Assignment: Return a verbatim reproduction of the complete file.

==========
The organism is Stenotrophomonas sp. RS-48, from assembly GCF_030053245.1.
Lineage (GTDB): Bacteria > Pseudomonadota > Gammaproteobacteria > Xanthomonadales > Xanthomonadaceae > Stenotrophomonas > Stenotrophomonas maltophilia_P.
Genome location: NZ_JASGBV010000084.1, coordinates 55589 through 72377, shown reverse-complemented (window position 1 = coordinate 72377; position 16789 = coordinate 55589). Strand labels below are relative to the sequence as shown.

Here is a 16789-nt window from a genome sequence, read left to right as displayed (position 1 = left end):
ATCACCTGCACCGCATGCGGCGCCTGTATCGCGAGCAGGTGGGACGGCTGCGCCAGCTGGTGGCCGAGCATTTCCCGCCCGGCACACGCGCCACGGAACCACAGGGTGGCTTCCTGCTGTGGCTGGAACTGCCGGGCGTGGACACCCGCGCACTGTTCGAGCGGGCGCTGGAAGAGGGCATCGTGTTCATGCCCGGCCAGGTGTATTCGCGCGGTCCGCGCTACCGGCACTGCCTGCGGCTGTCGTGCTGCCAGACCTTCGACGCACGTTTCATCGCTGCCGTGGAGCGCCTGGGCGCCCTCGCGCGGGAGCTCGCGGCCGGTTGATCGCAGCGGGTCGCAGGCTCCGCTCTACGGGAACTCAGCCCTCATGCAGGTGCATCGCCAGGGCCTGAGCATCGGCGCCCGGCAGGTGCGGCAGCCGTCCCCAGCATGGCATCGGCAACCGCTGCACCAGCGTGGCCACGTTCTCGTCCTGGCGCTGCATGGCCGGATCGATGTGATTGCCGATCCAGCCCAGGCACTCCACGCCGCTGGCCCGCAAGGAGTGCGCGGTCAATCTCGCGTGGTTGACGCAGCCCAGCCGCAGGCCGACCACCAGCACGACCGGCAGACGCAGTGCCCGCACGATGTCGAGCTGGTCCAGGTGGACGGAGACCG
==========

The organism is Stenotrophomonas sp. RS-48, from assembly GCF_030053245.1.
Lineage (GTDB): Bacteria > Pseudomonadota > Gammaproteobacteria > Xanthomonadales > Xanthomonadaceae > Stenotrophomonas > Stenotrophomonas maltophilia_P.
Genome location: NZ_JASGBV010000084.1, coordinates 55589 through 72377, shown reverse-complemented (window position 1 = coordinate 72377; position 16789 = coordinate 55589). Strand labels below are relative to the sequence as shown.

Here is a 16789-nt window from a genome sequence, read left to right as displayed (position 1 = left end):
ATCACCTGCACCGCATGCGGCGCCTGTATCGCGAGCAGGTGGGACGGCTGCGCCAGCTGGTGGCCGAGCATTTCCCGCCCGGCACACGCGCCACGGAACCACAGGGTGGCTTCCTGCTGTGGCTGGAACTGCCGGGCGTGGACACCCGCGCACTGTTCGAGCGGGCGCTGGAAGAGGGCATCGTGTTCATGCCCGGCCAGGTGTATTCGCGCGGTCCGCGCTACCGGCACTGCCTGCGGCTGTCGTGCTGCCAGACCTTCGACGCACGTTTCATCGCTGCCGTGGAGCGCCTGGGCGCCCTCGCGCGGGAGCTCGCGGCCGGTTGATCGCAGCGGGTCGCAGGCTCCGCTCTACGGGAACTCAGCCCTCATGCAGGTGCATCGCCAGGGCCTGAGCATCGGCGCCCGGCAGGTGCGGCAGCCGTCCCCAGCATGGCATCGGCAACCGCTGCACCAGCGTGGCCACGTTCTCGTCCTGGCGCTGCATGGCCGGATCGATGTGATTGCCGATCCAGCCCAGGCACTCCACGCCGCTGGCCCGCAAGGAGTGCGCGGTCAATCTCGCGTGGTTGACGCAGCCCAGCCGCAGGCCGACCACCAGCACGACCGGCAGACGCAGTGCCCGCACGATGTCGAGCTGGTCCAGGTGGACGGAGACCG